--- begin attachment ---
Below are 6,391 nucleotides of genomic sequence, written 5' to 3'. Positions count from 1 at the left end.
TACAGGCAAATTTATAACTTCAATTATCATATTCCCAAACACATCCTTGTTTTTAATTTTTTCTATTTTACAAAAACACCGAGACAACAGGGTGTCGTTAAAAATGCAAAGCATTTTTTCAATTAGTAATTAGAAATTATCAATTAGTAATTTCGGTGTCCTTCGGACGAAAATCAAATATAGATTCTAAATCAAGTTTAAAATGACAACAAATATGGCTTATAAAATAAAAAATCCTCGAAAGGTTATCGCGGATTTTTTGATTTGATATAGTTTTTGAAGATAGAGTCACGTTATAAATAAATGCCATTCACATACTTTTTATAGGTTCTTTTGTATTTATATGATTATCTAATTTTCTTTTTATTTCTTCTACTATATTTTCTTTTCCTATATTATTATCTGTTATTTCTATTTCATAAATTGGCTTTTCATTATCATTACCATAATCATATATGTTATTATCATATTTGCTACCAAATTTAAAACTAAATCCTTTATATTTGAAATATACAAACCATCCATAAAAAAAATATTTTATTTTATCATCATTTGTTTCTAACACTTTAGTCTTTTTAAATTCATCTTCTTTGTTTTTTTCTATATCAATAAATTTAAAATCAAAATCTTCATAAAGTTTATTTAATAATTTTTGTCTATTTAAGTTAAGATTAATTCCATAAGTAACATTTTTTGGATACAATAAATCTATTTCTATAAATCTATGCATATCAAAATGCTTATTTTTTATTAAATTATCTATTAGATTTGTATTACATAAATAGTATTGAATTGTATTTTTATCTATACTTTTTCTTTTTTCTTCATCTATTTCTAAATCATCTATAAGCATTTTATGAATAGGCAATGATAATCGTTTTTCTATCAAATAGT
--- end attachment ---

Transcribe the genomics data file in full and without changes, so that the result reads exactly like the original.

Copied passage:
Below are 6,391 nucleotides of genomic sequence, written 5' to 3'. Positions count from 1 at the left end.
TACAGGCAAATTTATAACTTCAATTATCATATTCCCAAACACATCCTTGTTTTTAATTTTTTCTATTTTACAAAAACACCGAGACAACAGGGTGTCGTTAAAAATGCAAAGCATTTTTTCAATTAGTAATTAGAAATTATCAATTAGTAATTTCGGTGTCCTTCGGACGAAAATCAAATATAGATTCTAAATCAAGTTTAAAATGACAACAAATATGGCTTATAAAATAAAAAATCCTCGAAAGGTTATCGCGGATTTTTTGATTTGATATAGTTTTTGAAGATAGAGTCACGTTATAAATAAATGCCATTCACATACTTTTTATAGGTTCTTTTGTATTTATATGATTATCTAATTTTCTTTTTATTTCTTCTACTATATTTTCTTTTCCTATATTATTATCTGTTATTTCTATTTCATAAATTGGCTTTTCATTATCATTACCATAATCATATATGTTATTATCATATTTGCTACCAAATTTAAAACTAAATCCTTTATATTTGAAATATACAAACCATCCATAAAAAAAATATTTTATTTTATCATCATTTGTTTCTAACACTTTAGTCTTTTTAAATTCATCTTCTTTGTTTTTTTCTATATCAATAAATTTAAAATCAAAATCTTCATAAAGTTTATTTAATAATTTTTGTCTATTTAAGTTAAGATTAATTCCATAAGTAACATTTTTTGGATACAATAAATCTATTTCTATAAATCTATGCATATCAAAATGCTTATTTTTTATTAAATTATCTATTAGATTTGTATTACATAAATAGTATTGAATTGTATTTTTATCTATACTTTTTCTTTTTTCTTCATCTATTTCTAAATCATCTATAAGCATTTTATGAATAGGCAATGATAATCGTTTTTCTATCAAATAGT